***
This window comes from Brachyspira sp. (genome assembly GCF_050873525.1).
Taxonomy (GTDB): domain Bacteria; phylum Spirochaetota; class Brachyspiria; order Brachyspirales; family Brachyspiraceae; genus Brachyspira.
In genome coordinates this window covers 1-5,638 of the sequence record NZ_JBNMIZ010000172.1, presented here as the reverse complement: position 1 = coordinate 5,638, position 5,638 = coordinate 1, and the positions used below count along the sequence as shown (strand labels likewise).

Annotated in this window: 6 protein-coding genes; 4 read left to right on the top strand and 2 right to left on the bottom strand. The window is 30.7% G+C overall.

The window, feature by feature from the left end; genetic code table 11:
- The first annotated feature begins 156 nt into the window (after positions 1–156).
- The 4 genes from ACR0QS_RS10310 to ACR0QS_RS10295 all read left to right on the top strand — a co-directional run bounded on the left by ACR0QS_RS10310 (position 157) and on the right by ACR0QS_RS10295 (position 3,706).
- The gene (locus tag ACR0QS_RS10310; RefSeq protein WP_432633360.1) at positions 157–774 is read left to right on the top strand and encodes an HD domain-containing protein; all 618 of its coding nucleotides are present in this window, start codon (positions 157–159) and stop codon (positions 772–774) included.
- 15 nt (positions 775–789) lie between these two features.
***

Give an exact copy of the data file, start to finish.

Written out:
This window comes from Brachyspira sp. (genome assembly GCF_050873525.1).
Taxonomy (GTDB): domain Bacteria; phylum Spirochaetota; class Brachyspiria; order Brachyspirales; family Brachyspiraceae; genus Brachyspira.
In genome coordinates this window covers 1-5,638 of the sequence record NZ_JBNMIZ010000172.1, presented here as the reverse complement: position 1 = coordinate 5,638, position 5,638 = coordinate 1, and the positions used below count along the sequence as shown (strand labels likewise).

Annotated in this window: 6 protein-coding genes; 4 read left to right on the top strand and 2 right to left on the bottom strand. The window is 30.7% G+C overall.

The window, feature by feature from the left end; genetic code table 11:
- The first annotated feature begins 156 nt into the window (after positions 1–156).
- The 4 genes from ACR0QS_RS10310 to ACR0QS_RS10295 all read left to right on the top strand — a co-directional run bounded on the left by ACR0QS_RS10310 (position 157) and on the right by ACR0QS_RS10295 (position 3,706).
- The gene (locus tag ACR0QS_RS10310; RefSeq protein WP_432633360.1) at positions 157–774 is read left to right on the top strand and encodes an HD domain-containing protein; all 618 of its coding nucleotides are present in this window, start codon (positions 157–159) and stop codon (positions 772–774) included.
- 15 nt (positions 775–789) lie between these two features.